In the first 15 minutes of this video…HBO gives us a wonderful look at the lightweight division and its many great and legendary fighters…..which is absolutely priceless stuff…..plus it gives further evidence in support of my contention that the golden age of boxing was from 1964 to 1995….as there were more super great fighters and more legends than at any other time in boxing history….as Edwin Rosario and Julio Cezar Chavez are two of the reasons…..cuz they were both great fighters.
In this lil ole Sportsphile’s opinion….Julio Cesar Chavez was one of the boxers in the golden age of boxing that achieved legendary status….ending his professional career that spanned 25 years with 107 wins 6 defeats and 86 KO’s….so I have decided to give you a little extra history of this exceptional fighter.
Julio César Chávez is a Mexican former professional boxer….who in 2016 is still considered by acclamation as the greatest Mexican fighter of all time….and one of the greatest boxers of all time. Chávez was a six-time world champion in three weight divisions….who for several years was considered the best pound for pound fighter in the world. In a career that covered two and one half decades….Chávez won the WBC super featherweight title in 1984….the WBA and WBC lightweight titles in 1987 and 1988….the WBC light welterweight title in 1989 and 1994….and the IBF light welterweight title in 1990….having been named the 1987 and 1990 Fighter of the Year by the Boxing Writers Association of America and The Ring magazine respectively.
He holds records for the most successful defenses of world titles (27)….most title fight victories (31)….most title fights (37)….and the second most title defenses won by knockout (21, after Joe Louis with 23). Chávez also has the longest undefeated streak in boxing history….covering 13 years with a record of 89–0–1 going into his first official loss to Frankie Randall in 1994….before which he had an 87-fight win streak until his draw with Pernell Whitaker in 1993. Chávez also set the record for the largest attendance for a boxing match, with 132,274 people at the Estadio Azteca for his fight against Greg Haugen in 1993.
Chávez was known for his outstanding punching power….devastating body attack….remarkably strong chin and the relentless stalking of his opponents. He ranks #24 on ESPN’s list of “50 Greatest Boxers of All Time”. On December 7, 2010, he was inducted in the prestigious International Boxing Hall of Fame for the Class of 2011. He is the father of prospect Omar Chávez and former middleweight champion Julio César Chávez, Jr.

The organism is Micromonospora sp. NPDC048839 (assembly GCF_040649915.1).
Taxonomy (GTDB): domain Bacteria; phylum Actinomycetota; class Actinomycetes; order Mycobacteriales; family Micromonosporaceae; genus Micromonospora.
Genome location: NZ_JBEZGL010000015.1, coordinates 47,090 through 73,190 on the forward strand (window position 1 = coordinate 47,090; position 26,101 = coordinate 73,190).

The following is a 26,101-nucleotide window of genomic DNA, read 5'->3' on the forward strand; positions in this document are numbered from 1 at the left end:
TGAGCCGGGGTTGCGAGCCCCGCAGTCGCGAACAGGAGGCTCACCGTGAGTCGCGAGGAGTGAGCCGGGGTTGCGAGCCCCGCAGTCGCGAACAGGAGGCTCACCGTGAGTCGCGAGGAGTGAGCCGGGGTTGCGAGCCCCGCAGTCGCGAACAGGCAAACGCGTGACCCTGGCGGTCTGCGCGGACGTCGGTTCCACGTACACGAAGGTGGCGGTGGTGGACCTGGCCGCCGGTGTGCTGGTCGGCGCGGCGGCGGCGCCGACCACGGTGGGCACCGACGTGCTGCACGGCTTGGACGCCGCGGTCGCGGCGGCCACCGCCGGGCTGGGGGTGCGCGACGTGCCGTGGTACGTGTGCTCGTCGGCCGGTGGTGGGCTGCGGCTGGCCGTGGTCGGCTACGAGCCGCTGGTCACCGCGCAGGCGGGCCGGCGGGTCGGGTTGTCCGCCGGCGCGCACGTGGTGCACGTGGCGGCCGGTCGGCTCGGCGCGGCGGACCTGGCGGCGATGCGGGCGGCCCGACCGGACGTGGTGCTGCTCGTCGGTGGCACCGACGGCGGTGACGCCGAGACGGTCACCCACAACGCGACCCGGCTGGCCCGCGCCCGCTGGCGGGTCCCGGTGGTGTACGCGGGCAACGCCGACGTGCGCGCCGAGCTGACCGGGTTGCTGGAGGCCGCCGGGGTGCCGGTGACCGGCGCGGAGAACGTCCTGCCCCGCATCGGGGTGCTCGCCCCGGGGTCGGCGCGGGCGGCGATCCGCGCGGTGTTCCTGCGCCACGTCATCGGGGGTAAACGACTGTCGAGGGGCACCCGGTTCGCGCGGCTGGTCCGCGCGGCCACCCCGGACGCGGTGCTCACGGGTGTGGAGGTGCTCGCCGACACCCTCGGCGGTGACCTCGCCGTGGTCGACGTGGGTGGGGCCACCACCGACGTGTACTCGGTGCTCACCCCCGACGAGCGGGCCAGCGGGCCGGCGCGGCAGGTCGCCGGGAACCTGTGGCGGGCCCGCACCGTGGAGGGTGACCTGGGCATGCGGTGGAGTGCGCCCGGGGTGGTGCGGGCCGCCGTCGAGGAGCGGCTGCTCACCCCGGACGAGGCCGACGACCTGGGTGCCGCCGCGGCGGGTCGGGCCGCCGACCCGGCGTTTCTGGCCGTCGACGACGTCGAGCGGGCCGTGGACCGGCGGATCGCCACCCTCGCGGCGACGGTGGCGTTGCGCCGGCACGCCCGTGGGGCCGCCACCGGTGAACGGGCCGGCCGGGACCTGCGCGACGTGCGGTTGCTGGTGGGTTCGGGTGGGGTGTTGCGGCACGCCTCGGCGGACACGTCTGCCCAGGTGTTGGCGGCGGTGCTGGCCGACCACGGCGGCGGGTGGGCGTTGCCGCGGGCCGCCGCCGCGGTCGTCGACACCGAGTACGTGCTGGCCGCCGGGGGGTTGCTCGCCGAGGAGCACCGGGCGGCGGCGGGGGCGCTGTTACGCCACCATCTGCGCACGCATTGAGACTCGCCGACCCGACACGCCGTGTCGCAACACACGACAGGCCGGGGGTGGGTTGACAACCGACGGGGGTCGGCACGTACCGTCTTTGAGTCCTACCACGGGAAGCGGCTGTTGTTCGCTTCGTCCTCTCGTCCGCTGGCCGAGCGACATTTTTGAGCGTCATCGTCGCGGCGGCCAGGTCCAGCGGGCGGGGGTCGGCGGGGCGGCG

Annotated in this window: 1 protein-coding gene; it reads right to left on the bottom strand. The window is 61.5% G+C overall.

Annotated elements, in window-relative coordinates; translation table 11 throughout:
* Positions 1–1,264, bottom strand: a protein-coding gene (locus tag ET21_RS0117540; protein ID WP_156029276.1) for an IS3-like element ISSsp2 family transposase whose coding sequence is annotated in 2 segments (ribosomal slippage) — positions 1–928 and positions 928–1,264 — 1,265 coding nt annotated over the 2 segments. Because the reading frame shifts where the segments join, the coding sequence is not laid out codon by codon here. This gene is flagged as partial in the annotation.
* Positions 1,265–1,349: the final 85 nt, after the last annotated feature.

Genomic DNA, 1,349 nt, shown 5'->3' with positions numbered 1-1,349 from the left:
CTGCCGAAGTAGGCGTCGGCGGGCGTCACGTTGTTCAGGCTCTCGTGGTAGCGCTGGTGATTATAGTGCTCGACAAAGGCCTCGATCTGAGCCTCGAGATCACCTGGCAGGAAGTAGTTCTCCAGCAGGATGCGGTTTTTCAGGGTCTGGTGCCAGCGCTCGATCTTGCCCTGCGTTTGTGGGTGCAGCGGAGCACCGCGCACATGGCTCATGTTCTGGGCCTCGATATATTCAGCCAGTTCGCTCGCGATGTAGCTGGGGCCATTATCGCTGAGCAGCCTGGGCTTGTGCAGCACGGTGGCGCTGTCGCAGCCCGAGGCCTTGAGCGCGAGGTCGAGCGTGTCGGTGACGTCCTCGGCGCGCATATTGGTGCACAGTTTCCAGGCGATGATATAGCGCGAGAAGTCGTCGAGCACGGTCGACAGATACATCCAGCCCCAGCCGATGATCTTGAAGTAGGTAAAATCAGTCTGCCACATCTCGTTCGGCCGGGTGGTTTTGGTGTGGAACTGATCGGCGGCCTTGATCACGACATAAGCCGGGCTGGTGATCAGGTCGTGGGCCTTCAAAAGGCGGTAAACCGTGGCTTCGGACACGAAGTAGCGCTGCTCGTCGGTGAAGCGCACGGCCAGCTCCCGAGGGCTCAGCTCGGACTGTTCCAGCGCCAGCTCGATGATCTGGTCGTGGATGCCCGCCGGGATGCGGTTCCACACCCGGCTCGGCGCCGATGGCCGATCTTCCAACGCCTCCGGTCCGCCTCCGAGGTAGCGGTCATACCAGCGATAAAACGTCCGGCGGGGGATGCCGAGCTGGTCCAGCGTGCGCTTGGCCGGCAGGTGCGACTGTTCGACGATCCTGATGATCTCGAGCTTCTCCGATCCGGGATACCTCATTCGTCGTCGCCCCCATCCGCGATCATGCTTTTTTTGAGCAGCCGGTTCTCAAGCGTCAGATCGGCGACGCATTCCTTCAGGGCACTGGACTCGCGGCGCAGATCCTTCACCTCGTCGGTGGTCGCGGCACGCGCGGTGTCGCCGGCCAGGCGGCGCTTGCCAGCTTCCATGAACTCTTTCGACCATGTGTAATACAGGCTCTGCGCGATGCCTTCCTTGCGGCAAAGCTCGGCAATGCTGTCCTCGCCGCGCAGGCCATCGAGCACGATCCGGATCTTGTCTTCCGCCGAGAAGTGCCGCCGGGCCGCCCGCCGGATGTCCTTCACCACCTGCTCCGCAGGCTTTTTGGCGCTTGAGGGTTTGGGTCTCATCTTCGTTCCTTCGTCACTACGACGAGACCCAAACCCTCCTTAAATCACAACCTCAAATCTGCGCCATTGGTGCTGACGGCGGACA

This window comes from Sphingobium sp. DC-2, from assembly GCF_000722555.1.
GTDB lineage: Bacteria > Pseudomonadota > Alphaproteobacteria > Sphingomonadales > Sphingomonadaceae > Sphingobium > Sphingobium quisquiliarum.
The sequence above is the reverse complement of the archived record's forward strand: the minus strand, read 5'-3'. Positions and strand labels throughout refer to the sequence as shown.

Julio César Chávez was born on July 12, 1962 in Ciudad Obregón, Sonora, Mexico. His father, Rodolfo Chavez, worked for the railroad, and Julio grew up in an abandoned railroad car with his five sisters and four brothers. Chávez came from a poor family and became a boxer for money….stating “I saw my mom working, ironing, and washing people’s clothes….and I promised her I would give her a house someday and she would never have that job again.” ….so, he began boxing as an amateur at the age of 16 and he then moved to Tijuana to pursue a professional career. Chávez made his professional debut at age 17….and In his 12th fight on March 4, 1980….Chávez faced Miguel Ruiz in Culiacán, Sinaloa. Chavez landed a blow that knocked Ruiz out at the end of the 1st round….as the punch was delivered as the bell sounded….having been ruled a disqualification in the ring and Ruiz was declared the winner. The next day, however, his manager, Ramón Felix, consulted with the Mexican boxing commission, and after further review, the result was overturned and Chávez was declared the winner.
Chávez won his first championship, the vacant WBC super featherweight title, on September 13, 1984, by knocking out fellow Mexican Mario “Azabache” Martínez at the Grand Olympic Auditorium in Los Angeles, CA….as.Martínez had been the betting favorite in the bout….due partly to his previous victory over former WBC world champion Rolando Navarette in a non-title bout. On April 19, 1985, Chávez defended his title against number one ranked contender Ruben Castillo (63-4-2) by knocking him out in the sixth round. On July 7, 1985, Chavez defeated former and future champion Roger Mayweather via a second round knockout. On August 3, 1986, Chavez won a twelve round majority decision over former WBA and future IBF super featherweight champion Rocky Lockridge in Monte Carlo, Monaco. In his next bout, he defeated former champion Juan Laporte by a twelve round unanimous decision. On March 18, 1987, he defeated number one ranked challenger Francisco Tomas Cruz (27-1-0) by third round knockout. He successfully defended his WBC Super Featherweight title a total of nine times.
On November 21, 1987, Chávez moved up to the lightweight division and faced WBA lightweight champion Edwin Rosario….as seen in this video. Prior to the bout, there were concerns about how Chávez would handle the move up in weight against the hard punching Puerto Rican. Chávez commented, “Everything I’ve accomplished as champion, and the nine title defenses, would be thrown away with a loss to Rosario.” The two fighters nearly exchanged blows during a press conference after Rosario threatened to send Chávez back to Mexico in a coffin. Chávez would ultimately give a career-defining performance as he defeated Rosario by an eleventh round TKO to win the title. HBO Punchstat showed Rosario landing 263 of 731 punches thrown in the fight (36%) and Chavez 450 of 743 (61%). After the bout, Sports Illustrated ran the headline, “Time To Hail César: WBA Lightweight Champion César Chávez of Mexico may be the world’s best fighter.”